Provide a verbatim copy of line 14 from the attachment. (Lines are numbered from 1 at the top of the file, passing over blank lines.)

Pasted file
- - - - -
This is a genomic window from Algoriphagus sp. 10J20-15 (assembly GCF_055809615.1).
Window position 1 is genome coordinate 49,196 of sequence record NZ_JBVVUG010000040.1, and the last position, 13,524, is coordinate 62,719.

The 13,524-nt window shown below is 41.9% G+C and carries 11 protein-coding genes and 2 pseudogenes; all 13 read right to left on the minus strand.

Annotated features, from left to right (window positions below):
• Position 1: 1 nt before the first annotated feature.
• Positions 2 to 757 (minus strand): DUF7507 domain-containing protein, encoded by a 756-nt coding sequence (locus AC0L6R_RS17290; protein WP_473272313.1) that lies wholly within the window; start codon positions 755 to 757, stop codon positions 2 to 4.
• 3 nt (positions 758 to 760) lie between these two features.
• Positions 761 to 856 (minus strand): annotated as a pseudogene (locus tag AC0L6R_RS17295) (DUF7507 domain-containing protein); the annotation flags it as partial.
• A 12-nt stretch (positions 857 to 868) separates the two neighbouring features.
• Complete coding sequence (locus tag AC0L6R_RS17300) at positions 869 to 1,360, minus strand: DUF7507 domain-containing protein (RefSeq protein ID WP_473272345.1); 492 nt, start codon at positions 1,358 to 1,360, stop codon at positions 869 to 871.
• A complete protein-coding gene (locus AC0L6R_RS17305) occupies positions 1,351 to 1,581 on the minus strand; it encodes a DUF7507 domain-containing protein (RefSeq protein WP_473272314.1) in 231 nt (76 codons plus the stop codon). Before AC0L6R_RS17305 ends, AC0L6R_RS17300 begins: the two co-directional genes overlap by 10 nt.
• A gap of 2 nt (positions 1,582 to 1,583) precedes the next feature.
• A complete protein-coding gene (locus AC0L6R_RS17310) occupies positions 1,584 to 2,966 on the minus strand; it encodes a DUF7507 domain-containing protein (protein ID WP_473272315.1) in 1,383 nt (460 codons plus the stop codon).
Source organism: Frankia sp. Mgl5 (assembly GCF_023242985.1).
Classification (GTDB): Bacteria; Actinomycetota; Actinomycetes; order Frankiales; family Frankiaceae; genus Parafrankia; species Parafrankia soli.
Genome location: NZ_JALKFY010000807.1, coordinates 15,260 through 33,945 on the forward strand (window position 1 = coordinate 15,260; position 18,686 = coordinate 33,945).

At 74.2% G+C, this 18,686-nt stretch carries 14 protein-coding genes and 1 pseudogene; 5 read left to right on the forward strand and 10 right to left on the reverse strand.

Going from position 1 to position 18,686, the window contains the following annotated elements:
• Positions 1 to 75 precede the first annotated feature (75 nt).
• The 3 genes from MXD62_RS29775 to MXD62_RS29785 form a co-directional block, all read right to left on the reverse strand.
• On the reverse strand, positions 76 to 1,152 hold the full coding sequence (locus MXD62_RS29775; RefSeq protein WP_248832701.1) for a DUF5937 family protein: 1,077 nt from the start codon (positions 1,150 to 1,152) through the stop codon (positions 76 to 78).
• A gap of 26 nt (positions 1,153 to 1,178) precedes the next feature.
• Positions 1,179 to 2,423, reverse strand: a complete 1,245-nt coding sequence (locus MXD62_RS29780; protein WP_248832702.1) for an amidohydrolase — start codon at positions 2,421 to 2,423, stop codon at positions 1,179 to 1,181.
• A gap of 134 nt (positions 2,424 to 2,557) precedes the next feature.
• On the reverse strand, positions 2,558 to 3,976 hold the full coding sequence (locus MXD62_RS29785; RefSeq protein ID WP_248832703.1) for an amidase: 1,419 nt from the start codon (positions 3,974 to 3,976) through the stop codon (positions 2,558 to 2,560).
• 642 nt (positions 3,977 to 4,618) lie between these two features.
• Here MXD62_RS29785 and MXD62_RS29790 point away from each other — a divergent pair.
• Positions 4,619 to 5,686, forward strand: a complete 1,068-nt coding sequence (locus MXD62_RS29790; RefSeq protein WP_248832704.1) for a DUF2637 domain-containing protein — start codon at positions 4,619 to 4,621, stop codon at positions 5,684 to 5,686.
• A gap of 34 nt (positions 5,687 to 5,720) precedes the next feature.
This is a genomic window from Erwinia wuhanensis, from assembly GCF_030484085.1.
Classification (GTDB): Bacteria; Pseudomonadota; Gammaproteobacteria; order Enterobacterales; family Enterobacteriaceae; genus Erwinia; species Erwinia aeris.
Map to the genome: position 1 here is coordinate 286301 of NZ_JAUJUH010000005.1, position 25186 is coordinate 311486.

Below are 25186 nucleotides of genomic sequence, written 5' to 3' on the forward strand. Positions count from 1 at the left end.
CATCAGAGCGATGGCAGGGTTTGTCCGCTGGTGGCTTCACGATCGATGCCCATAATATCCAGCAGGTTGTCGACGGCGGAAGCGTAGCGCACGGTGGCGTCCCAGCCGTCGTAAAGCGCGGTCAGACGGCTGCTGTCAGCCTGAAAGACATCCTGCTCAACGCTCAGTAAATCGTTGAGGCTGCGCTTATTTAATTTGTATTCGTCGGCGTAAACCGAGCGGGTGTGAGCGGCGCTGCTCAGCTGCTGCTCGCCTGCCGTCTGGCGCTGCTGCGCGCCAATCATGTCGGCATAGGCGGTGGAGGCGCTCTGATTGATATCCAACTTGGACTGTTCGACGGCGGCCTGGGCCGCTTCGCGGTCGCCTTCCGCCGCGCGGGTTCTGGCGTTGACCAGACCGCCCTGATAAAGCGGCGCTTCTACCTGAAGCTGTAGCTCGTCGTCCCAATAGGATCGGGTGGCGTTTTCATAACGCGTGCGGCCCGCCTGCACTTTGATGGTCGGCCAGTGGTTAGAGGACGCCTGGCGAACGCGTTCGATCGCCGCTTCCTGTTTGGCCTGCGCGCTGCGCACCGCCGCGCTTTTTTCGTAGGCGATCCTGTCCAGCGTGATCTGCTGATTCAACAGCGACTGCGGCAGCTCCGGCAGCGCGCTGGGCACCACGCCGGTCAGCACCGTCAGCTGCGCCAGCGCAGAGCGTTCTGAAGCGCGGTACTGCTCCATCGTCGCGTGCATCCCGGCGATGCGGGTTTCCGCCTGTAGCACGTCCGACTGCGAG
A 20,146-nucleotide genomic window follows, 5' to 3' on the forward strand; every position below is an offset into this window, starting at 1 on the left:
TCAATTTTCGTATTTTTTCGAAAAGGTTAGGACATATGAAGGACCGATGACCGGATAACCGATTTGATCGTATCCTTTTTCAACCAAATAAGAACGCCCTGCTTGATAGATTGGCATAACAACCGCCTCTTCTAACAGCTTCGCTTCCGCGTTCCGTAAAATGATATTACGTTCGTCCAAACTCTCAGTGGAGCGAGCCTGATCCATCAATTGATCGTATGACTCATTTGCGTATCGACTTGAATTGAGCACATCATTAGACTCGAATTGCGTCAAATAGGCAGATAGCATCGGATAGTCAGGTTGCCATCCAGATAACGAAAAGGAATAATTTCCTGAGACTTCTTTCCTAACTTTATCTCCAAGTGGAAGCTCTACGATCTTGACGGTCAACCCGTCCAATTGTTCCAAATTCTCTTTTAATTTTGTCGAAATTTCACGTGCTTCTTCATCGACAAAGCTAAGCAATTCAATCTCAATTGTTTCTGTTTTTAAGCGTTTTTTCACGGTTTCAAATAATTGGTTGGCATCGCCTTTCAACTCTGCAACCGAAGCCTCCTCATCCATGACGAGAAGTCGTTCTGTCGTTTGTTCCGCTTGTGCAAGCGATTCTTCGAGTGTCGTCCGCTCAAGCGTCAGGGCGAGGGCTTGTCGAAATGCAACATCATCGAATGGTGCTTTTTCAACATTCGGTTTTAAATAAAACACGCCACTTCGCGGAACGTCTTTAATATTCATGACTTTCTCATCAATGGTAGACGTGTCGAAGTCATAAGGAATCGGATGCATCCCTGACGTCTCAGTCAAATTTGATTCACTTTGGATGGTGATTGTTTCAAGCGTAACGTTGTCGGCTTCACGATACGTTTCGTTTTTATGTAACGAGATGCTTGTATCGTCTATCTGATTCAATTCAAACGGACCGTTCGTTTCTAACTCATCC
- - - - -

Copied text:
Source organism: Frankia sp. Mgl5 (assembly GCF_023242985.1).